Date of Award

2010

Degree Type

Thesis

Degree Name

Master of Applied Science (MASc)

Department

Civil Engineering

Supervisor

R. Drysdale

Co-Supervisor

W. El-Dakhakhni

Language

English

Abstract

A majority of the experimental research on masonry shear wall behaviour has been done on single storey walls and on piers in many cases due to physical and equipment limitations in laboratories or time and cost constraints. Although full scale testing of multi-storey masonry shear walls has been carried out at McMaster University where the laboratory could accommodate walls up to about 8 m high, such testing is indeed very time consuming, costly, and even somewhat dangerous as the result of working at significant heights above the laboratory floor. Therefore, a decision was made to make use of scaled concrete blocks and proportionately scaled walls to conduct shear wall research over a range of wall sizes representative of walls in buildings. Half scale units have been used at McMaster University for the past 6 years and the research presented in this thesis represents the initiation of shear wall research using one-third scale concrete blocks. Therefore, one of the important and unavoidable focuses of this research is to provide a solid basis for future research on scaled shear walls.

In terms of shear wall behaviour, the focus of this study is the flexural response of ductile reinforced masonry shear walls of various sizes and configurations. In addition to this documentation of basic shear wall response, an added objective is to initiate study of the interaction of various sizes and configurations of shear walls on the seismic performance of representative shear wall buildings as the next logical step beyond response of individual walls. To this end, an objective is to assess the results of using combinations of the tested walls contained within a conceptual structure.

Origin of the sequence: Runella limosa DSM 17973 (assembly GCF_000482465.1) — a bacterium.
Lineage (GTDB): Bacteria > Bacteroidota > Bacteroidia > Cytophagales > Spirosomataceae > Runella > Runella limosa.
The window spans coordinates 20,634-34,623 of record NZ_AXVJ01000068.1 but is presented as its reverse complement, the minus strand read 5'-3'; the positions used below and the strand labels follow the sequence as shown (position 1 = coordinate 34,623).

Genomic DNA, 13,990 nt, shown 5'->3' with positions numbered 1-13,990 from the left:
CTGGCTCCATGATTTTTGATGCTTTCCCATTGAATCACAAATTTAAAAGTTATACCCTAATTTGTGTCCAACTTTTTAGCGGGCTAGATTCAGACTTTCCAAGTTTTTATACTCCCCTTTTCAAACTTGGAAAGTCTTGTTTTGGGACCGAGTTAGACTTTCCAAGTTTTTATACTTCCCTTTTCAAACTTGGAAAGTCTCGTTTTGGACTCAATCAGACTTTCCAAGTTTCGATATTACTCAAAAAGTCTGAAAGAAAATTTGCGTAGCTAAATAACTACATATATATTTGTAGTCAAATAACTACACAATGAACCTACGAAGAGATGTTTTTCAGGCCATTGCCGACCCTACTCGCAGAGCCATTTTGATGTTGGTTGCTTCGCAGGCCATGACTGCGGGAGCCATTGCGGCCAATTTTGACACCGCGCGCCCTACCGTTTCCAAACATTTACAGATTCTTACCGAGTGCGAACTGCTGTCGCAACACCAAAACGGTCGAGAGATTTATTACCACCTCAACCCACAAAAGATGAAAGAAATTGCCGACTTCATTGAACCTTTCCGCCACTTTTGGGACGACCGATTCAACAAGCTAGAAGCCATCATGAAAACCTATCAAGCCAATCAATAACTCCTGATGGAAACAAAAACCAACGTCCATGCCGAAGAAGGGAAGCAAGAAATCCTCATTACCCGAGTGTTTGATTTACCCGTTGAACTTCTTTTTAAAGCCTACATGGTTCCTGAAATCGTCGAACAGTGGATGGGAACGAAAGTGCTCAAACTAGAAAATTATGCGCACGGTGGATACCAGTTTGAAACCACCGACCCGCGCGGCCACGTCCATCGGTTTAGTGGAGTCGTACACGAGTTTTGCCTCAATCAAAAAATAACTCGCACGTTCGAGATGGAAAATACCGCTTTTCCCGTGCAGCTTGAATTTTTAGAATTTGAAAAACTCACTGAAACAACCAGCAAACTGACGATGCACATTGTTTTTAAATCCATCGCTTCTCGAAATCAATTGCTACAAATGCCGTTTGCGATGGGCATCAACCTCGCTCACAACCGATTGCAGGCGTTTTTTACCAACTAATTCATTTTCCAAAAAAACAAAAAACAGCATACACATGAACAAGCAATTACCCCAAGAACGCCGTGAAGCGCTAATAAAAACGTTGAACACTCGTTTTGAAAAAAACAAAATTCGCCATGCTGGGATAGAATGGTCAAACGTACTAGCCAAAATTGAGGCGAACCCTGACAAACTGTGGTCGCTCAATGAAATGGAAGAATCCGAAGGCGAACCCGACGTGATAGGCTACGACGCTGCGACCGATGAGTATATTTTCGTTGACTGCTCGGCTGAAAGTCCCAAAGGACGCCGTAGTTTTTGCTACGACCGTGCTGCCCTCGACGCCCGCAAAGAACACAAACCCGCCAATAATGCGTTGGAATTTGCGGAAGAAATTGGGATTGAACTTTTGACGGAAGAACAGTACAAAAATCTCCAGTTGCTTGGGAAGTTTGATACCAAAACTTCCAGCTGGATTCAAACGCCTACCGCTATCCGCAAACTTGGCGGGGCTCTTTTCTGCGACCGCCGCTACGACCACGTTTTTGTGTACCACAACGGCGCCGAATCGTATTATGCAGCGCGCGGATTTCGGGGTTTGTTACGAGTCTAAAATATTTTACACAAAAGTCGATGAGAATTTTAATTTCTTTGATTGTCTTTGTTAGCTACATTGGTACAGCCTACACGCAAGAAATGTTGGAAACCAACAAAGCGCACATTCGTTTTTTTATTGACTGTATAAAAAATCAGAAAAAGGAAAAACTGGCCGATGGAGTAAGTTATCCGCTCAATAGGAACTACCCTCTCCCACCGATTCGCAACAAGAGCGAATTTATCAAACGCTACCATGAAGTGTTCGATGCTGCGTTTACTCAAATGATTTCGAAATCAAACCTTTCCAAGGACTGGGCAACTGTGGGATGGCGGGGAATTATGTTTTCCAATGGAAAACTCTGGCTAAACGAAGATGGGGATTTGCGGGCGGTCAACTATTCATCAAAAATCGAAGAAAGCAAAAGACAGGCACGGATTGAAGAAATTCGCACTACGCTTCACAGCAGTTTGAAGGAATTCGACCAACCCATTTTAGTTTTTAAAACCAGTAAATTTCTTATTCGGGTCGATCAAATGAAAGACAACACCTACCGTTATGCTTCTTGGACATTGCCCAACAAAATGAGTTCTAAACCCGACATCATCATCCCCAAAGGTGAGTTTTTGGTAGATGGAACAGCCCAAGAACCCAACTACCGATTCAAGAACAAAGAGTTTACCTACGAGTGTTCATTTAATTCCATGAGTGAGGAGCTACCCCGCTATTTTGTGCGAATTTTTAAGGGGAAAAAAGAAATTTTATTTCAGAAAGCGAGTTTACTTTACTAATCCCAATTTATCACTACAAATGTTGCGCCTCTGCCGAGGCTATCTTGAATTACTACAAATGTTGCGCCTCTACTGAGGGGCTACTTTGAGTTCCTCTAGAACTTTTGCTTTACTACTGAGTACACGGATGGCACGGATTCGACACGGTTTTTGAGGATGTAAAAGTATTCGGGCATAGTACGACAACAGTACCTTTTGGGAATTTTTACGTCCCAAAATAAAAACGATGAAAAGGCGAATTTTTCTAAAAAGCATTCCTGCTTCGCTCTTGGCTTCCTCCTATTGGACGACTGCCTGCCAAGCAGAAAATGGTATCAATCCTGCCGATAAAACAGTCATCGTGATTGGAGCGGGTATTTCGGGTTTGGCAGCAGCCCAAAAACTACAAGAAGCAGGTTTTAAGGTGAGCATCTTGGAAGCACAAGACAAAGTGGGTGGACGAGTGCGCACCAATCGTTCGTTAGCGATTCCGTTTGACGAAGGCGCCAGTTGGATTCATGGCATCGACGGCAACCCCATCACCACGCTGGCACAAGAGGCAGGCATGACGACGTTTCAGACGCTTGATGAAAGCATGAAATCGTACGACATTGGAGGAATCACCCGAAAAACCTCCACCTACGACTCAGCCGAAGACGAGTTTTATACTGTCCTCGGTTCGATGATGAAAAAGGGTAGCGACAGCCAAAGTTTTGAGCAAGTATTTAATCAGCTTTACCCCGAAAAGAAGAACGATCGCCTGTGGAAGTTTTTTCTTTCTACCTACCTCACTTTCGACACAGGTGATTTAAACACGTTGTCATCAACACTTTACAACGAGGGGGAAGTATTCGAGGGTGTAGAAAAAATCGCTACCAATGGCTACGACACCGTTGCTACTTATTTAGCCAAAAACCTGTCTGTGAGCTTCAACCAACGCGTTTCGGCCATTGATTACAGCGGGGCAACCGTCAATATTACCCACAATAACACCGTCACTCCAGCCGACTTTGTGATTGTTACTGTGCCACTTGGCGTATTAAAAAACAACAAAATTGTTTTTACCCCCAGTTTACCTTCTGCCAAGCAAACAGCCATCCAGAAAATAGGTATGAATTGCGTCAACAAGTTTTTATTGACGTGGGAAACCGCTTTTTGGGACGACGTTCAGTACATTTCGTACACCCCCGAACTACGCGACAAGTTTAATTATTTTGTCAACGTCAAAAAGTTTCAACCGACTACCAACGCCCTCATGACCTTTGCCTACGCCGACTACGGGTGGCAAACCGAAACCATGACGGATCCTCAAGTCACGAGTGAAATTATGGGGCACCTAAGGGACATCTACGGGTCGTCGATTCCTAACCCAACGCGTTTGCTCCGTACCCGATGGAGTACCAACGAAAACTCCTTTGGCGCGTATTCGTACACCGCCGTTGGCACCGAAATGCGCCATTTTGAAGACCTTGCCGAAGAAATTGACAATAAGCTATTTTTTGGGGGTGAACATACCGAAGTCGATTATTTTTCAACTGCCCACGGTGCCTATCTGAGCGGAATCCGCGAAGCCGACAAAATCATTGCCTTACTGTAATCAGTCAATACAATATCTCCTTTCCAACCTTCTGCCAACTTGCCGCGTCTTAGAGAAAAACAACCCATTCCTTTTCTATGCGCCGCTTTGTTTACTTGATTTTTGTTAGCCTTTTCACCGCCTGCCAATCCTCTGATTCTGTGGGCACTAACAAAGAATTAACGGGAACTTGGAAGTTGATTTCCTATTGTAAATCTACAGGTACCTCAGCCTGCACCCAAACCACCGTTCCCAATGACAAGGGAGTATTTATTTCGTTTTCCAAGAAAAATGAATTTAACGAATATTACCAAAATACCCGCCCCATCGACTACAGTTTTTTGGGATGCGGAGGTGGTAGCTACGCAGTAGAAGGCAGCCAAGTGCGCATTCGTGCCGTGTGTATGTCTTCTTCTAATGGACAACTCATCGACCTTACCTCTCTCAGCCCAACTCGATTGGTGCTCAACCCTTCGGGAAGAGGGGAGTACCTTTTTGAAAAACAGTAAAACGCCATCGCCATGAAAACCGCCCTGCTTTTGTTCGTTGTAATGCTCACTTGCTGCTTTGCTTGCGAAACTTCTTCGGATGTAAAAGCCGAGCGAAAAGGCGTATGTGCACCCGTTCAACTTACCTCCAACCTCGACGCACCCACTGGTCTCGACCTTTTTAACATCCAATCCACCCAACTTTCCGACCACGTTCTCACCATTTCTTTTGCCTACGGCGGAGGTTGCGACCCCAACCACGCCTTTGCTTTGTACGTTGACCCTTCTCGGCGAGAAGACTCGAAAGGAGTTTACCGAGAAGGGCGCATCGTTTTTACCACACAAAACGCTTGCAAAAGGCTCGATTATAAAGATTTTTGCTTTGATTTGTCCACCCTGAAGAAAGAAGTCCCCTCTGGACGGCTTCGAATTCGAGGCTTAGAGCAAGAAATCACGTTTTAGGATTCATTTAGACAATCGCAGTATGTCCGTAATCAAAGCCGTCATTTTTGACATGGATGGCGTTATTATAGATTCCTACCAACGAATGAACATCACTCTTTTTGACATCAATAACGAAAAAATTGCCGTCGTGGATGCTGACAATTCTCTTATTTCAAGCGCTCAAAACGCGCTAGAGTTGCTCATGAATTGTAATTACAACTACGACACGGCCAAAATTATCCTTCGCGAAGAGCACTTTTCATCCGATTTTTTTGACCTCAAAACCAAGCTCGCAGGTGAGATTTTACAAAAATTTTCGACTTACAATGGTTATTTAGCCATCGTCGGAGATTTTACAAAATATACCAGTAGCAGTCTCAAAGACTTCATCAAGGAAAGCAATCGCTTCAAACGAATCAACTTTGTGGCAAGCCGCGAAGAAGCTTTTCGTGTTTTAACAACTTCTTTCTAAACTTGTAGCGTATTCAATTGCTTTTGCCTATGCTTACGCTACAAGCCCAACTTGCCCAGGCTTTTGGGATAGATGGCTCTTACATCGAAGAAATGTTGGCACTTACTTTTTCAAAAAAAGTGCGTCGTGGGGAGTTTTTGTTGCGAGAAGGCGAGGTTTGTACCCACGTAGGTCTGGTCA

In terms of practical output, the experimental testing of shear walls will concentrate on inducing large displacements and examining the responses as they pertain to seismic parameters. The primary objective is to augment existing research focused on the displacement ductility of reinforced masonry shear walls and the force modification factor, Rd, as well as to provide a comparison between observed performance and the current design practices within the National Building Code of Canada (2005) and the masonry design standard, CSA S304.1 (2004).

Overall, the results obtained from this study provide positive feedback for the use of fully grouted reinforced one third scale concrete block shear wall testing. The observed ductility was below the expected level, however, these results are an indicator that the current Rd value is a lower bound value. Although the relatively brittle steel presented complications and prevented full value from being achieved from the tests, when considered as lower bound results, they provide a positive indication of the resistance of ductile reinforced masonry shear walls subjected to seismic forces.

McMaster University Library

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